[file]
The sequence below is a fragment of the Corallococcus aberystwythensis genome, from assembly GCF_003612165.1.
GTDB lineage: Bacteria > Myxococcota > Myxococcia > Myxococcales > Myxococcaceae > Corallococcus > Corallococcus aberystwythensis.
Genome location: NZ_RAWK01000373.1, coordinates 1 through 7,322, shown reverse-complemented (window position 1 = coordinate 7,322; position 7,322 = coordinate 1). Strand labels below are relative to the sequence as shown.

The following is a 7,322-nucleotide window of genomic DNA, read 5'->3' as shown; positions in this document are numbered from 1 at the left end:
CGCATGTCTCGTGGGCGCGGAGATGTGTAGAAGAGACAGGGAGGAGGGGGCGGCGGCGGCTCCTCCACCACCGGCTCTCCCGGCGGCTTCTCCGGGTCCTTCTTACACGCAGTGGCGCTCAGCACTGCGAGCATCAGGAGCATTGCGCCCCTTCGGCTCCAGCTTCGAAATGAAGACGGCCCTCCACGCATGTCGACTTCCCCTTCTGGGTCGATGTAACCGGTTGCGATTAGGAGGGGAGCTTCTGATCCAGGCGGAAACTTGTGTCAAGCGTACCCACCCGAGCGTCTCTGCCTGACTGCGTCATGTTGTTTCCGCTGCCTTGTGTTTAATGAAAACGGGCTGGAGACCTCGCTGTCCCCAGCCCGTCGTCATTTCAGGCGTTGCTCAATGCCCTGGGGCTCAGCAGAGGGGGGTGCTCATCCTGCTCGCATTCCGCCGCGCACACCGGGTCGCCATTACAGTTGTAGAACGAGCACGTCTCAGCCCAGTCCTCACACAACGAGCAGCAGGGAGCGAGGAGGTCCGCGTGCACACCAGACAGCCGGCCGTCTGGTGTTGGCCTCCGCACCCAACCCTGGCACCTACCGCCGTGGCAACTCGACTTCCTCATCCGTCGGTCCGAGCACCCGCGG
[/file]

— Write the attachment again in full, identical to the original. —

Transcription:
The sequence below is a fragment of the Corallococcus aberystwythensis genome, from assembly GCF_003612165.1.
GTDB lineage: Bacteria > Myxococcota > Myxococcia > Myxococcales > Myxococcaceae > Corallococcus > Corallococcus aberystwythensis.
Genome location: NZ_RAWK01000373.1, coordinates 1 through 7,322, shown reverse-complemented (window position 1 = coordinate 7,322; position 7,322 = coordinate 1). Strand labels below are relative to the sequence as shown.

The following is a 7,322-nucleotide window of genomic DNA, read 5'->3' as shown; positions in this document are numbered from 1 at the left end:
CGCATGTCTCGTGGGCGCGGAGATGTGTAGAAGAGACAGGGAGGAGGGGGCGGCGGCGGCTCCTCCACCACCGGCTCTCCCGGCGGCTTCTCCGGGTCCTTCTTACACGCAGTGGCGCTCAGCACTGCGAGCATCAGGAGCATTGCGCCCCTTCGGCTCCAGCTTCGAAATGAAGACGGCCCTCCACGCATGTCGACTTCCCCTTCTGGGTCGATGTAACCGGTTGCGATTAGGAGGGGAGCTTCTGATCCAGGCGGAAACTTGTGTCAAGCGTACCCACCCGAGCGTCTCTGCCTGACTGCGTCATGTTGTTTCCGCTGCCTTGTGTTTAATGAAAACGGGCTGGAGACCTCGCTGTCCCCAGCCCGTCGTCATTTCAGGCGTTGCTCAATGCCCTGGGGCTCAGCAGAGGGGGGTGCTCATCCTGCTCGCATTCCGCCGCGCACACCGGGTCGCCATTACAGTTGTAGAACGAGCACGTCTCAGCCCAGTCCTCACACAACGAGCAGCAGGGAGCGAGGAGGTCCGCGTGCACACCAGACAGCCGGCCGTCTGGTGTTGGCCTCCGCACCCAACCCTGGCACCTACCGCCGTGGCAACTCGACTTCCTCATCCGTCGGTCCGAGCACCCGCGG